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These historians are training students to think about the future

David Hochfelder, associate professor of history at the State University of New York at Albany, plans on introducing a new iteration of an undergraduate course this semester with an image: a 2012 cover of the Massachusetts Institute of Technology Review featuring astronaut and Apollo 11 veteran Buzz Aldrin. It’s captioned, “You promised me Mars colonies. Instead, I got Facebook.”

It’s a provocative statement, and perhaps a perfect hook for Hochfelder’s course, called History and the Future. The course is inspired in part by the Teach the Future foundation, directed by Peter Bishop, a retired associate professor of sociology and former director of the Foresight program for future studies at the University of Houston. The foundation promotes training students in high schools, colleges and universities to think about the future in a variety of disciplines. The idea is to make all disciplines more relevant to students’ lives, as well to better prepare them for what’s ahead.

At the recent annual gathering of the American Historical Association in Atlanta, Bishop, Hochfelder and other proponents of teaching the future argued that historians are particularly suited to these kinds of questions (as well as how the National Aeronautics and Space Administration took a backseat to Silicon Valley in the public imagination) and that there may even be a moral imperative to adopt the approach.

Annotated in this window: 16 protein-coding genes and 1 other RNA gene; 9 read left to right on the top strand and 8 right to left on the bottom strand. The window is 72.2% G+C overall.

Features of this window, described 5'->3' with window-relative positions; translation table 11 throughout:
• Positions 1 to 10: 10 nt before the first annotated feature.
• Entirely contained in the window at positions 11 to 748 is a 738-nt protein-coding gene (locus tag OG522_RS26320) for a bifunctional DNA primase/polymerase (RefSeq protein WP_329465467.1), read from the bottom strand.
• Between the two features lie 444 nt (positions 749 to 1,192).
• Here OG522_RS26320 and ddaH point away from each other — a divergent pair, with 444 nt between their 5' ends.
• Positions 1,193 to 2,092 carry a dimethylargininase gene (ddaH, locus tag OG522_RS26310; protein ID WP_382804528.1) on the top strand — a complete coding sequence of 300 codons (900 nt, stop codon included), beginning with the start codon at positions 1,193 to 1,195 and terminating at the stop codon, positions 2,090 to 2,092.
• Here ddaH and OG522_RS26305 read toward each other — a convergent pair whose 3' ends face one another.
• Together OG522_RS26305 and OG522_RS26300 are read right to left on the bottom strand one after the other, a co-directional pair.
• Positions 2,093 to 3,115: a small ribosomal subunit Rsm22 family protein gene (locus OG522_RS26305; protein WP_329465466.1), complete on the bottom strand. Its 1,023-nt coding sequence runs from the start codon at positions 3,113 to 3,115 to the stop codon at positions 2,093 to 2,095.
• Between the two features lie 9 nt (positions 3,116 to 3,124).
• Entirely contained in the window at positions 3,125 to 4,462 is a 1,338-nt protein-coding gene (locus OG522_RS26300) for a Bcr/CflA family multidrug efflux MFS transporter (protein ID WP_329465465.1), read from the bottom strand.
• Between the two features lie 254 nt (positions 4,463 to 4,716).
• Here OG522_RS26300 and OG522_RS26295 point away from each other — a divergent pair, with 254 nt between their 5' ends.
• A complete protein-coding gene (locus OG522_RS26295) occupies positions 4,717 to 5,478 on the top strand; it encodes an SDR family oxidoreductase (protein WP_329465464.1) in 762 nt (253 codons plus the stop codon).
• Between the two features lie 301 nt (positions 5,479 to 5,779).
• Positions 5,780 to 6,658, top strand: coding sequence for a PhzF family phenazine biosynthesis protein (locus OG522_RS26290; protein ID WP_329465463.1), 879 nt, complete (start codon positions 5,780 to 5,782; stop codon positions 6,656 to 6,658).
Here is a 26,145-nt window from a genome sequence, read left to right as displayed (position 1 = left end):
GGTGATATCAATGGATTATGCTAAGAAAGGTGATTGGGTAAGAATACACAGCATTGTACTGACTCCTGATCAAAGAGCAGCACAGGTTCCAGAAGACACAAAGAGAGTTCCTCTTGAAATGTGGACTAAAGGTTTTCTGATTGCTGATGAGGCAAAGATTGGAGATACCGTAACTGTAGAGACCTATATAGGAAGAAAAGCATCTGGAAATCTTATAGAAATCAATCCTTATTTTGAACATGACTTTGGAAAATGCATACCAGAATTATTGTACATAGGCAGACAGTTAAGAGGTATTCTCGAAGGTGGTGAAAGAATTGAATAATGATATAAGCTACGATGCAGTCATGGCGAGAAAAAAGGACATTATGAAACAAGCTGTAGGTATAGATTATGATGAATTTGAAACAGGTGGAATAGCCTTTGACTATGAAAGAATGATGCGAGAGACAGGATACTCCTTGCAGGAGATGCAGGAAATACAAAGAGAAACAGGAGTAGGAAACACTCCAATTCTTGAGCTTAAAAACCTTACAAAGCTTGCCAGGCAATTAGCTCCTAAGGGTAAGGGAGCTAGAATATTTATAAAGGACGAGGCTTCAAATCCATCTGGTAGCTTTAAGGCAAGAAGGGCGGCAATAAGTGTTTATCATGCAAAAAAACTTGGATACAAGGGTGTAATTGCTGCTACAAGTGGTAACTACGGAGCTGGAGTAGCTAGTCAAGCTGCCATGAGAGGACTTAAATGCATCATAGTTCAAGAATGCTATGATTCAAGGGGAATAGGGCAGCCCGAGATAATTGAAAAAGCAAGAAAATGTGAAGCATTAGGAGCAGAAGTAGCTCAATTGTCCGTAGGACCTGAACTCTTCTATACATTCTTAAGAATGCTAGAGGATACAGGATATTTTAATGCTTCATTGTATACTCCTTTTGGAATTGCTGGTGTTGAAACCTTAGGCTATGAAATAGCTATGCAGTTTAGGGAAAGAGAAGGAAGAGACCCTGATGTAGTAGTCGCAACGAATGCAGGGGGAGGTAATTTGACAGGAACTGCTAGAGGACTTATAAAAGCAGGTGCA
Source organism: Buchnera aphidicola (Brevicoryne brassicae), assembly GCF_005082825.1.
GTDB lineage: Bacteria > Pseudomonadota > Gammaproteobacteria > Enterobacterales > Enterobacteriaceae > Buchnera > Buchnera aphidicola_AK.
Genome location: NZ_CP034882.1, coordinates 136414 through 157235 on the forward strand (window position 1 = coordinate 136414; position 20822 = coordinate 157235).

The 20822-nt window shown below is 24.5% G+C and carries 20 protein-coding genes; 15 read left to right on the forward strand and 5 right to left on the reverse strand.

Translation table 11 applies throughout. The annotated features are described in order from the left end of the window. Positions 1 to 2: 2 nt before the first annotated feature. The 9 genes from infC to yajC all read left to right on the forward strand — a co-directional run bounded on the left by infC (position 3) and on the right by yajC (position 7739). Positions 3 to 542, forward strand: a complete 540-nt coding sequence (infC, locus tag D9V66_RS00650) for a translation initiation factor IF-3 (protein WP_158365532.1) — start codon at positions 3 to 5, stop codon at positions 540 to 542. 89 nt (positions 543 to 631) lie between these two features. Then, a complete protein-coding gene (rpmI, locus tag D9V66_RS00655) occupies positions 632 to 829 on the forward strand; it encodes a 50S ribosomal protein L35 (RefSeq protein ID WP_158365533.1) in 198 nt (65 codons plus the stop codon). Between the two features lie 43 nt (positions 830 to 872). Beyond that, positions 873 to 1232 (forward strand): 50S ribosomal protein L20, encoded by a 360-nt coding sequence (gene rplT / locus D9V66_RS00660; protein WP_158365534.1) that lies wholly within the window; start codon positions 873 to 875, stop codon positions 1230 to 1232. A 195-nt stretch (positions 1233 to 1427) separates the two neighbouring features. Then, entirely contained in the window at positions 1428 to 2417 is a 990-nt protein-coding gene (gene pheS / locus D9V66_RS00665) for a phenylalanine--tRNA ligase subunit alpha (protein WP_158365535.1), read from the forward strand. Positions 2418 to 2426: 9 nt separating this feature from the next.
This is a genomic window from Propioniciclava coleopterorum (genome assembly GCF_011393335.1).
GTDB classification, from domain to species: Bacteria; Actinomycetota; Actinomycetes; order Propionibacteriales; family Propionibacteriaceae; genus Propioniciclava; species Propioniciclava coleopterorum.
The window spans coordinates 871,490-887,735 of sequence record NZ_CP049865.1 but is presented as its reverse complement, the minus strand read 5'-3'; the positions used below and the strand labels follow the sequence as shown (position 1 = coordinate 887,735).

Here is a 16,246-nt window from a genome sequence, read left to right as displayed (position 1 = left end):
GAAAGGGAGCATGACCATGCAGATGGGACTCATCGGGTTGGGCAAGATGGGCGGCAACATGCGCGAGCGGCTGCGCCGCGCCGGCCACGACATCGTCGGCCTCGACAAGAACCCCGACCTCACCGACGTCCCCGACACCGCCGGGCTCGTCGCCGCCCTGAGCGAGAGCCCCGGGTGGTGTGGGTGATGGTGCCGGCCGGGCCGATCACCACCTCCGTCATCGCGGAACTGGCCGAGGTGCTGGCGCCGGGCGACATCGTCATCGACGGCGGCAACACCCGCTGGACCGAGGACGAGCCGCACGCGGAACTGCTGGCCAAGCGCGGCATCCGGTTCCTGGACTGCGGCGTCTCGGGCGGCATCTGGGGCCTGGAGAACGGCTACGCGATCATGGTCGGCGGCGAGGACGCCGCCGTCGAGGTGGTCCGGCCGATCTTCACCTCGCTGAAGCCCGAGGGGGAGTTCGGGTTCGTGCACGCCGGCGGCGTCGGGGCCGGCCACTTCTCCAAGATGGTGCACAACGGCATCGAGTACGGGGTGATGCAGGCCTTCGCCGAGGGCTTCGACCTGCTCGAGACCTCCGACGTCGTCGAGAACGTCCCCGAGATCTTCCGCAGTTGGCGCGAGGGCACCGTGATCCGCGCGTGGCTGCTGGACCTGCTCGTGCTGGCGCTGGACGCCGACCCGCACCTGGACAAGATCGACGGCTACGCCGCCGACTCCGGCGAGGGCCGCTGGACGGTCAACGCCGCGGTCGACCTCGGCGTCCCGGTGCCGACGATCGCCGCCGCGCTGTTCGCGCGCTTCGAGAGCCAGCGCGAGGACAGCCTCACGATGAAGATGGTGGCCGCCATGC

"You’re looking at one direction on the timeline, and we’re looking at another direction on the timeline,” Bishop said. “When I describe this to people, they say, ‘You can’t teach the future because it happened yet,’ and I say, ‘Well, you can’t teach the past, because it doesn’t exist, either.’ We’re all working on the same order of phenomena.”

David J. Staley, an associate professor of history at Ohio State University and a part-time futures consultant, agreed, saying that “one of the biggest hang-ups historians will have is, ‘We can’t predict the future, we shouldn’t predict the future.’ It’s a kind of uncertainty, so there’s skepticism and almost a timidity, about venturing a prediction, so we just don’t do it.” ...

Read entire article at Inside Higher ED